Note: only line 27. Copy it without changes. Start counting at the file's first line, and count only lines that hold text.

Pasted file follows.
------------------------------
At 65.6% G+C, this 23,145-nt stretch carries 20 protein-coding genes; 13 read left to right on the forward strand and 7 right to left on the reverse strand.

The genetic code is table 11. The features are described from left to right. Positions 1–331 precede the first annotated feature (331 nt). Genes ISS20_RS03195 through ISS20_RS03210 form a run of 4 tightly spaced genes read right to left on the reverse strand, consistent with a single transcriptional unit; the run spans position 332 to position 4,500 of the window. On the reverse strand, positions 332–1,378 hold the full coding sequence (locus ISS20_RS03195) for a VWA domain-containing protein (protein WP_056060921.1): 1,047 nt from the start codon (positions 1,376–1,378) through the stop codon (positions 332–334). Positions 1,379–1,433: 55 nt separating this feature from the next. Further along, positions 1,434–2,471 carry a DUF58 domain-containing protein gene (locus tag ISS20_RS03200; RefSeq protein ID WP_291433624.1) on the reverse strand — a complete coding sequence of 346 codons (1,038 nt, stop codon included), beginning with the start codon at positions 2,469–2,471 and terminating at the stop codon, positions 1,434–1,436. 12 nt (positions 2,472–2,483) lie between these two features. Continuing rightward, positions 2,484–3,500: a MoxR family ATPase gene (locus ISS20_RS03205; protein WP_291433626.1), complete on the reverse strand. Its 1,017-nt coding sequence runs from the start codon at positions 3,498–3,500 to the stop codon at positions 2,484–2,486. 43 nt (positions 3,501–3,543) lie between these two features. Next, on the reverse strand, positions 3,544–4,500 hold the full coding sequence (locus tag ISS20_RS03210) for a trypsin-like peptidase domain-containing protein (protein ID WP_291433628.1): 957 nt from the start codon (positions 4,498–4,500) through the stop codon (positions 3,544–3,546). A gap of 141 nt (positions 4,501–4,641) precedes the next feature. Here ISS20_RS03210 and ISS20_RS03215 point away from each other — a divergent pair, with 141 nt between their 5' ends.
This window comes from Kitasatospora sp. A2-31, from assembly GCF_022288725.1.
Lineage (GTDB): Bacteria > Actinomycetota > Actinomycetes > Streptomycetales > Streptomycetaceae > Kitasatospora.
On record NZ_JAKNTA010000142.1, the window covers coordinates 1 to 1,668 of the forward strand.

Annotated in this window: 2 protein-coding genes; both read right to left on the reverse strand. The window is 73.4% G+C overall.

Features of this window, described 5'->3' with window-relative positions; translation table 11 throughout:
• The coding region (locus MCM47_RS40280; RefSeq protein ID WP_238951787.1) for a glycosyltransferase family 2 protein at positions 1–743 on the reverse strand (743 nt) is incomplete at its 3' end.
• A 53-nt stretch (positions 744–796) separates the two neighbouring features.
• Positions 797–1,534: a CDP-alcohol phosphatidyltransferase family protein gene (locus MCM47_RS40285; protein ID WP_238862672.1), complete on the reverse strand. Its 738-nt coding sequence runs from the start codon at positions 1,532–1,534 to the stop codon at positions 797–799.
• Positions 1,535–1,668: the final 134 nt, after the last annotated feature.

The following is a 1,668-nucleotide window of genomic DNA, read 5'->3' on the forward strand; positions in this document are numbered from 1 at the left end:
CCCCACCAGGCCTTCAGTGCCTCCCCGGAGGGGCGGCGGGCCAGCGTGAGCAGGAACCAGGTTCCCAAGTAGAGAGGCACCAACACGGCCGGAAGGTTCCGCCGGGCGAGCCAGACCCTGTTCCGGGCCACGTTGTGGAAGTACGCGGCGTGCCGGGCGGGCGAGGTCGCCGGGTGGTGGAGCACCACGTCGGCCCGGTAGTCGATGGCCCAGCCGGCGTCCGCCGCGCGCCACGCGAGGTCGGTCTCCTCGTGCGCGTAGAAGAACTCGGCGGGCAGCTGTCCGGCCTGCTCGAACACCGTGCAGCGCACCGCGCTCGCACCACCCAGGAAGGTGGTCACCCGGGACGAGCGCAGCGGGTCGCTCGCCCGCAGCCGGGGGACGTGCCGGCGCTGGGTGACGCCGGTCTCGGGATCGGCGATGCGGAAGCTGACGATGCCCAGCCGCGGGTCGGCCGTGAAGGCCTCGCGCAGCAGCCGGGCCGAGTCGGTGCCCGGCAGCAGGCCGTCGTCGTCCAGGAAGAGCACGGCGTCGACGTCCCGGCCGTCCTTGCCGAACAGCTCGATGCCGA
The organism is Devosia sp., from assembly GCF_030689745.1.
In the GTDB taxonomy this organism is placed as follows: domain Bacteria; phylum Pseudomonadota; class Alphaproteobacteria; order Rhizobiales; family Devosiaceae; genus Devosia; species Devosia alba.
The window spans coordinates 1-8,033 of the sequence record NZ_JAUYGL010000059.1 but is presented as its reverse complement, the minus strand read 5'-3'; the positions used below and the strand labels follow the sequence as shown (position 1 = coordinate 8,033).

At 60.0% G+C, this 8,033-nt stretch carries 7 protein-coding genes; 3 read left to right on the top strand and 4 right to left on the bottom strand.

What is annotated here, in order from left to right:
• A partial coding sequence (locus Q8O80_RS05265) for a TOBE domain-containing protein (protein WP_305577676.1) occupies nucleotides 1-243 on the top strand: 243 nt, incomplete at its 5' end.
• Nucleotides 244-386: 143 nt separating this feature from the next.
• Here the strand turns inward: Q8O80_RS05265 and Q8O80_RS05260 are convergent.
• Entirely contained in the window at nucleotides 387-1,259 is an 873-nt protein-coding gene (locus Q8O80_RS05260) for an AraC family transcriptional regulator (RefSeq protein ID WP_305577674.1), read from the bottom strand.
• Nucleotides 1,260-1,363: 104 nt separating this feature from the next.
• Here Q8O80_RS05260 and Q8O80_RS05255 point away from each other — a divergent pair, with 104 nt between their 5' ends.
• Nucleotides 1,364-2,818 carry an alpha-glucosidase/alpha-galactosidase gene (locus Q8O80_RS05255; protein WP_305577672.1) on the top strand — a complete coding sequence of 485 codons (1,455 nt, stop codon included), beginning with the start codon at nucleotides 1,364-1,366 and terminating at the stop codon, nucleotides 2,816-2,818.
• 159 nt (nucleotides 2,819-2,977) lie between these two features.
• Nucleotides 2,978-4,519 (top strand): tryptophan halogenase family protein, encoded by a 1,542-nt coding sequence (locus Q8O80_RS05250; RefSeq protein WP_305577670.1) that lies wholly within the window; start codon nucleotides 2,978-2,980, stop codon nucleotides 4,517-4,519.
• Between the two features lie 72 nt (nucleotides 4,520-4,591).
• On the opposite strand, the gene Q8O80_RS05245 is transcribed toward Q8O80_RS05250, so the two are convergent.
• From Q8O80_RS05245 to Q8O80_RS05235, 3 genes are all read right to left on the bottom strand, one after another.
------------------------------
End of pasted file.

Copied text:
• Nucleotides 2,978-4,519 (top strand): tryptophan halogenase family protein, encoded by a 1,542-nt coding sequence (locus Q8O80_RS05250; RefSeq protein WP_305577670.1) that lies wholly within the window; start codon nucleotides 2,978-2,980, stop codon nucleotides 4,517-4,519.